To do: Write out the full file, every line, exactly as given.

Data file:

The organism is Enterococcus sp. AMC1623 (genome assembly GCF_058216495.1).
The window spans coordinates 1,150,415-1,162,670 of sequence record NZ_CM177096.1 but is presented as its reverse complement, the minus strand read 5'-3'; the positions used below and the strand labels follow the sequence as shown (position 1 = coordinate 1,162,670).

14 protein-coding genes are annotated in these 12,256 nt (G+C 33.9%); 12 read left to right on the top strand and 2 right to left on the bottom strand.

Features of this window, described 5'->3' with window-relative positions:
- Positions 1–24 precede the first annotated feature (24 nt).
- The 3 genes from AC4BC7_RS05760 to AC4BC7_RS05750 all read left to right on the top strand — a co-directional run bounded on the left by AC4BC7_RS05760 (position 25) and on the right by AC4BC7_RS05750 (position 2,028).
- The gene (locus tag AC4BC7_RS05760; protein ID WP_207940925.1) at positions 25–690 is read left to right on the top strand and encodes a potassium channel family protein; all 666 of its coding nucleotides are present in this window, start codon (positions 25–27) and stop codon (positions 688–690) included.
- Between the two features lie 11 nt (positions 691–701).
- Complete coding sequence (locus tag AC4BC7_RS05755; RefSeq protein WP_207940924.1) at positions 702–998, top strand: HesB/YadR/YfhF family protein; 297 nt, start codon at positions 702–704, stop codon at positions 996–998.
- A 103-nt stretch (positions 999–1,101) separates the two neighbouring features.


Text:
The organism is Enterococcus sp. AMC1623 (genome assembly GCF_058216495.1).
The window spans coordinates 1,150,415-1,162,670 of sequence record NZ_CM177096.1 but is presented as its reverse complement, the minus strand read 5'-3'; the positions used below and the strand labels follow the sequence as shown (position 1 = coordinate 1,162,670).

14 protein-coding genes are annotated in these 12,256 nt (G+C 33.9%); 12 read left to right on the top strand and 2 right to left on the bottom strand.

Features of this window, described 5'->3' with window-relative positions:
- Positions 1–24 precede the first annotated feature (24 nt).
- The 3 genes from AC4BC7_RS05760 to AC4BC7_RS05750 all read left to right on the top strand — a co-directional run bounded on the left by AC4BC7_RS05760 (position 25) and on the right by AC4BC7_RS05750 (position 2,028).
- The gene (locus tag AC4BC7_RS05760; protein ID WP_207940925.1) at positions 25–690 is read left to right on the top strand and encodes a potassium channel family protein; all 666 of its coding nucleotides are present in this window, start codon (positions 25–27) and stop codon (positions 688–690) included.
- Between the two features lie 11 nt (positions 691–701).
- Complete coding sequence (locus tag AC4BC7_RS05755; RefSeq protein WP_207940924.1) at positions 702–998, top strand: HesB/YadR/YfhF family protein; 297 nt, start codon at positions 702–704, stop codon at positions 996–998.
- A 103-nt stretch (positions 999–1,101) separates the two neighbouring features.